By Kelli South is the research associate at the Treatment Advocacy Center.
Incarcerated individuals with serious mental illness are much more likely to be placed in solitary confinement compared to incarcerated individuals without serious mental illness. There is a wealth of research that shows the deleterious effects that solitary confinement can have on an individual, including increasing rates of depression, anxiety and other psychiatric symptoms, and this concern is even greater for those with severe mental illness.
In some states, prisons have been trying out new programs that divert individuals, particularly those with serious mental illness, away from solitary confinement and other so-called restrictive housing measures and into treatment programs. A recent study published in the American Journal of Preventive Medicine found that individuals placed in a treatment diversion program had significantly lower rates of prison infractions, inpatient mental health admissions and self-harm incidents compared to individuals placed in solitary confinement.
This study used data from 3,480 people incarcerated in North Carolina state prisons between 2016 and 2019. North Carolina’s state prisons developed the use of Therapeutic Diversion Units (TDUs) to decrease their use of solitary confinement and other forms of restrictive housing in prisons, particularly for inmates who have a serious mental illness. TDUs involve the use of evidence-based treatments for inmates with treatment plans that are customized according to each individual’s need. The plans are designed to incrementally increase the amount of time an individual is out of their cell and offers incentives for participants to continue along their treatment plan.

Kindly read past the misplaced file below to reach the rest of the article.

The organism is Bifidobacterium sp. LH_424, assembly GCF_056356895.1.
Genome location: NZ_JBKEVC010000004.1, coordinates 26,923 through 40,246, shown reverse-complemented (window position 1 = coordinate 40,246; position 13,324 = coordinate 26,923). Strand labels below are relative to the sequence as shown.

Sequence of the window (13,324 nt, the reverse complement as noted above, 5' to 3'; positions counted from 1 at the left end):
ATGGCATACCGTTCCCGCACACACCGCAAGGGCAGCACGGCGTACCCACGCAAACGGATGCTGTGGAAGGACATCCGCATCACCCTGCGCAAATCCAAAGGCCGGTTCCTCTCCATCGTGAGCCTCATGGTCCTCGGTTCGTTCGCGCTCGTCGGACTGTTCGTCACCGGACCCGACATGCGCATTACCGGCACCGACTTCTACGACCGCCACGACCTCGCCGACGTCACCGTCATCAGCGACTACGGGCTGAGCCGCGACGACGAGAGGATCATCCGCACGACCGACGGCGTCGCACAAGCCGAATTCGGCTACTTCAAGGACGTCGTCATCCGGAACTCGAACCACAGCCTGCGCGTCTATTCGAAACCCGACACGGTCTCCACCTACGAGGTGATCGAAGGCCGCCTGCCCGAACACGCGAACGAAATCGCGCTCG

The authors found significant impacts of TDUs in every category that they measured. Prison infractions were approximately three times higher for those in solitary confinement than those in TDUs. Interestingly, they also found that the most severe category of infractions were five times higher for those in solitary than those in TDUs. The authors also found that the rate of inpatient mental health admissions were four times higher, and the rate of self-harm injuries were 3.5 times higher for the group in solitary compared to the group in TDUs.
People with severe mental illness are overrepresented in the criminal justice system across the board, including overrepresentation in prison populations. The use of solitary confinement as a method of controlling prisoners with mental illness is shown to significantly worsen their overall well-being and mental illness symptoms. The results from this study suggest that there are far better alternatives than solitary confinement for incarcerated individuals who also have a serious mental illness.
North Carolina’s Therapeutic Diversion Units are one method to help individuals access treatment while they are incarcerated and prevent their mental illness symptoms from deteriorating. The authors suggest that prisons across the country should consider employing similar diversions from solitary confinement as a viable alternative that helps incarcerated individuals carry out their sentences in a safer, more treatment friendly environment.
References Remch, M., Mautz, C., Burke, E. G., et al. (November 2021). Impact of a prison therapeutic diversion unit on mental and behavioral health outcomes. American Journal of Preventive Medicine.